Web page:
In 2008 the voters gave the Oval Office to a man who Rush Limbaugh and others mockingly called “the messiah” for his grandiose rhetoric and promises of change. If the first two primaries are any indication, Republican Party voters seem to be looking for their own messiah, a perfect candidate, and no such person exists.
Republicans have to stop seeking their own “messiah” in 2012. Most importantly, the six percent that Rasmussen Reports says are ready to vote for a third party candidate, if one emerges, have got to get their heads screwed on tighter because that’s a margin that could keep Obama in office for four more years. Additionally, Rasmussen reports that 53% believe Mitt Romney is the GOP candidate to defeat Obama.
In recent Wall Street Journal commentary, “Romney Wins but Takes a Beating”, columnist Peggy Noonan wrote “The Iowa results almost perfectly reflect the Republican Party, which, roughly speaking, is split into three parts—libertarians, social conservatives and moderate conservatives,” adding, “there’s no denying the Republicans are in a brawl, and it is becoming ferocious.”
I put the ugly tone of the Iowa and New Hampshire primaries squarely at the feet of Newt Gingrich. Angry, resentful, and eager for revenge over his loss in Iowa, Gingrich was still smarting from the attack ads aimed at him. He revealed an aspect of his personality well known from his days as Speaker of the House in the 1990s.
Rick Santorum did well in Iowa, but he brings a holier-than-thou approach to the campaign with his religion-based approach to various social issues. It’s not so much that I disagree with his positions, but there are a lot of independents who do not necessary go to church every Sunday.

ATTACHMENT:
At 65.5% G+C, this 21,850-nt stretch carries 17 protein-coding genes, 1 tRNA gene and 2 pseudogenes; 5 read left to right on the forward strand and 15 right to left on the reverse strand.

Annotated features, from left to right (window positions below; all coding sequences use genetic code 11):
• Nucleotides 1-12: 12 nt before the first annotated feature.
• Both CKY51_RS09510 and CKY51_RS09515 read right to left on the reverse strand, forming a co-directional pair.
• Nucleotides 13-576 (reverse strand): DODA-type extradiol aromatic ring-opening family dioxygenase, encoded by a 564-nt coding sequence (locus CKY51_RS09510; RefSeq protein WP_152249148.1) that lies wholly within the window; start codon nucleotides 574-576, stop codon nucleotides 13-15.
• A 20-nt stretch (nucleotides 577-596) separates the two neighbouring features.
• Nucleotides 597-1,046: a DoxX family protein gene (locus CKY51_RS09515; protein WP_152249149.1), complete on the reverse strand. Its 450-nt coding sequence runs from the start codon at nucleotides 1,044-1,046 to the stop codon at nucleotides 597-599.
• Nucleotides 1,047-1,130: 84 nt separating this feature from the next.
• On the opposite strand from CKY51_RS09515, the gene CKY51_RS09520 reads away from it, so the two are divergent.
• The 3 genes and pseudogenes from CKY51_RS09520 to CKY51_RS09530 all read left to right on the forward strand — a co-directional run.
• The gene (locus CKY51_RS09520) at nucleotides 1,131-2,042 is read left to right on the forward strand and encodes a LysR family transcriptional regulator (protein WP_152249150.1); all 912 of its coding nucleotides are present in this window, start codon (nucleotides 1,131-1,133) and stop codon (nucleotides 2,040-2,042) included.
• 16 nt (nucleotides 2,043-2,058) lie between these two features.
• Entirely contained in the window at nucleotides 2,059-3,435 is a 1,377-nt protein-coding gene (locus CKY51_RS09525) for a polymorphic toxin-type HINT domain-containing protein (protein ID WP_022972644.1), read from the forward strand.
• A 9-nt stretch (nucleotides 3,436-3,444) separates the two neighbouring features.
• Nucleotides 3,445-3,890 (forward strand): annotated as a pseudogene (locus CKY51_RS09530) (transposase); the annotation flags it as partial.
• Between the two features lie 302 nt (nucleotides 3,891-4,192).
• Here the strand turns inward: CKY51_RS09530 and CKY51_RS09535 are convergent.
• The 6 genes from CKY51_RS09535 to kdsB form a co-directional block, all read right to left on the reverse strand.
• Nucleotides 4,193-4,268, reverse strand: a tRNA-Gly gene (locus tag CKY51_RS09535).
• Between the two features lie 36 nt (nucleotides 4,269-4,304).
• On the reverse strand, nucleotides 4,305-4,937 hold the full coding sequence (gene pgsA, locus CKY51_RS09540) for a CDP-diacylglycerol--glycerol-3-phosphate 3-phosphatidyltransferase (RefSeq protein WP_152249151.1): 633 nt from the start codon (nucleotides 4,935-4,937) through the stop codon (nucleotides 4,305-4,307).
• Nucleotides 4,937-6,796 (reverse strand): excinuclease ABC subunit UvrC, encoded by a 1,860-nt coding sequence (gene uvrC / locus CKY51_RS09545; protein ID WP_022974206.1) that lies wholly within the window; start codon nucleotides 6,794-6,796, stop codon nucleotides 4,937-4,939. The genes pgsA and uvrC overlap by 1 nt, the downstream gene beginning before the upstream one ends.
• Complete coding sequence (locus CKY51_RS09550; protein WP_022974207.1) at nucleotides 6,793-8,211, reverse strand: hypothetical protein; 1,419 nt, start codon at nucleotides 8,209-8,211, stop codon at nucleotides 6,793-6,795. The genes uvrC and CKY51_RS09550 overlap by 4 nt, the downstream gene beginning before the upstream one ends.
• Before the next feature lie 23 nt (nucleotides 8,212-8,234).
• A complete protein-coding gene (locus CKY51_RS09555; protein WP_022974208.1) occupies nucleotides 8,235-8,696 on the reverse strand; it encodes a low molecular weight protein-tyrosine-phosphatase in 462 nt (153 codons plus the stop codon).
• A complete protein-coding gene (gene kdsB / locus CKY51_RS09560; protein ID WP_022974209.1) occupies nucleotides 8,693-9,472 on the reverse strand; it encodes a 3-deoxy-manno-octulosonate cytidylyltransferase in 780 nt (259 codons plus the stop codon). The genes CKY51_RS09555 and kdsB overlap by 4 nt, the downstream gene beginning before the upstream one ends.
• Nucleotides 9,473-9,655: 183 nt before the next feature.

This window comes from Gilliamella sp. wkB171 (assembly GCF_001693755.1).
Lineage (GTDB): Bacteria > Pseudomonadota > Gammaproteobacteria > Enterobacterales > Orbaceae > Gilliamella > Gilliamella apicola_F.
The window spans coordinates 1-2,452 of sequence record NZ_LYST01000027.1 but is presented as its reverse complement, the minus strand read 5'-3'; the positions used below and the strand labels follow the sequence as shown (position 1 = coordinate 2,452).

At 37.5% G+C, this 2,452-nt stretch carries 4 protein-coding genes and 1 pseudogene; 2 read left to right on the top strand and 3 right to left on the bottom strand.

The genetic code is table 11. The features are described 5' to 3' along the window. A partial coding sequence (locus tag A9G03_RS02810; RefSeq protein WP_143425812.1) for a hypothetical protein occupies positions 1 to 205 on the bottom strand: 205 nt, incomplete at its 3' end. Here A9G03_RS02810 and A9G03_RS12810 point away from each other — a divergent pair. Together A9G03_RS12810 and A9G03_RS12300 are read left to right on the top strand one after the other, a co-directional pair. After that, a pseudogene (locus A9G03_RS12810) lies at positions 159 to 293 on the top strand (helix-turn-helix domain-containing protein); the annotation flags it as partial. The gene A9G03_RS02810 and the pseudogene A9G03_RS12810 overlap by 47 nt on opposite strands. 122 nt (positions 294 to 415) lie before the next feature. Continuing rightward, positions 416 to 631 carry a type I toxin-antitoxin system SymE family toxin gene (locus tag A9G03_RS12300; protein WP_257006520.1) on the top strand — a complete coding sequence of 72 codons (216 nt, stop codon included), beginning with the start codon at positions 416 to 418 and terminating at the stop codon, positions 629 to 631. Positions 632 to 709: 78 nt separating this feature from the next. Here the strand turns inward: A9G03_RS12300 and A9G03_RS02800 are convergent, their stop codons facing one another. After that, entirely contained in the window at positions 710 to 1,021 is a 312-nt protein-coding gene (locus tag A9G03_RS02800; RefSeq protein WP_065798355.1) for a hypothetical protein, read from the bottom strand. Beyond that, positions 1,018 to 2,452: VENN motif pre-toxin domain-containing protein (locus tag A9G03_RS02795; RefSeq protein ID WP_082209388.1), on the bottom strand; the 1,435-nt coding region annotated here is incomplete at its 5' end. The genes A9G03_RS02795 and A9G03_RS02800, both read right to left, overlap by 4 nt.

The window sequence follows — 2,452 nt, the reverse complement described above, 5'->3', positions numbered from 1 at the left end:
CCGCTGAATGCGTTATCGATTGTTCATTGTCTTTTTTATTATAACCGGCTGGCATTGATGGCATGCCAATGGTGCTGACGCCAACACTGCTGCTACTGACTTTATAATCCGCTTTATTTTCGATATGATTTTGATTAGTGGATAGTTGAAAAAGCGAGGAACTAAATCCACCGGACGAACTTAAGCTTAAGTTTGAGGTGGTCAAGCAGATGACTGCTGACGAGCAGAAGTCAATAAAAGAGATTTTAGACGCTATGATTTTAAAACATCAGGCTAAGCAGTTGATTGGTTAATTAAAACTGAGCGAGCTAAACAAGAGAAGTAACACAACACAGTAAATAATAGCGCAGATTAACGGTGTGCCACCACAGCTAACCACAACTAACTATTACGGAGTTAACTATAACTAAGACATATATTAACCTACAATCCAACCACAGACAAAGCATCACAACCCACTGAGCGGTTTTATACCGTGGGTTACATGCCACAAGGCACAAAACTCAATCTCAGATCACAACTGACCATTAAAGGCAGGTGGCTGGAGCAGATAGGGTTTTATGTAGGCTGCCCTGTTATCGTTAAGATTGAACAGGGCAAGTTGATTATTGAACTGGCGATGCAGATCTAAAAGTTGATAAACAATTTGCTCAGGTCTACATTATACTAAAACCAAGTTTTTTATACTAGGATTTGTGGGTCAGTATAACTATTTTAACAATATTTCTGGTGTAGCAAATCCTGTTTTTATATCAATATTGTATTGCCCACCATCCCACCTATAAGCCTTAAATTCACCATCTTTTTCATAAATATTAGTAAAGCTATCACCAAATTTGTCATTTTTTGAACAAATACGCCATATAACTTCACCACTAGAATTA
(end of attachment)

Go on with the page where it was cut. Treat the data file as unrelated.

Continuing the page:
Michele Bachmann’s strident tone didn’t help her much and Rick Perry’s punch-drunk approach to campaigning didn’t either. I worry that Ron Paul will try the third party route. At present, he will never get the nomination and his base is a bunch of boys and girls barely out of their adolescence. No Republican grownup takes Paul’s views seriously, nor should they. Jon Huntsman is a spoiled rich kid, a fellow Mormon, who seems to have a personal grudge against Romney.
Talking about Mormons, I am old enough to recall all the talk about John F. Kennedy having been a Catholic and how that would hurt him. It didn’t. What’s really amazing is that Barack Obama’s long association with Rev. Jeremiah Wright, a black liberation preacher and one who outspokenly condemned the U.S.A., barely put a dent in his run for the presidency.
As for Mormons, many have served honorably in high office since the days of President Eisenhower. It’s time to get off that hobby horse. If anything, I am greatly relieved that for all the talk of flip-flopping, there has not been a whisper of personal scandal regarding Romney. Compare that, please, to Bill Clinton.
At some point, likely after the South Carolina and Florida primaries, Republicans of all descriptions are going to conclude they have a good candidate in Mitt Romney. The party which has generally been run by white shoe, East Coast elites and a healthy mixture of Texas oilmen, has got to get serious about tearing Barack Obama to bits.
This election is not about finding “another” messiah to lead the nation. It’s about electing—frankly—anyone other than Obama and, hopefully, someone who has demonstrated real executive competence in public office and private enterprise.
In Congress the Republican leadership is elaborately polite in their discourse, but the election will not be won in the Capitol Building. It will be won in 50 States whose population has been taking a beating in a terrible economy made worse by the profligate spending and borrowing of the worst President this nation has ever known. By the time November rolls around, I want them to be mad as hell and it will be the party’s job to make sure that happens.
© Alan Caruba 2012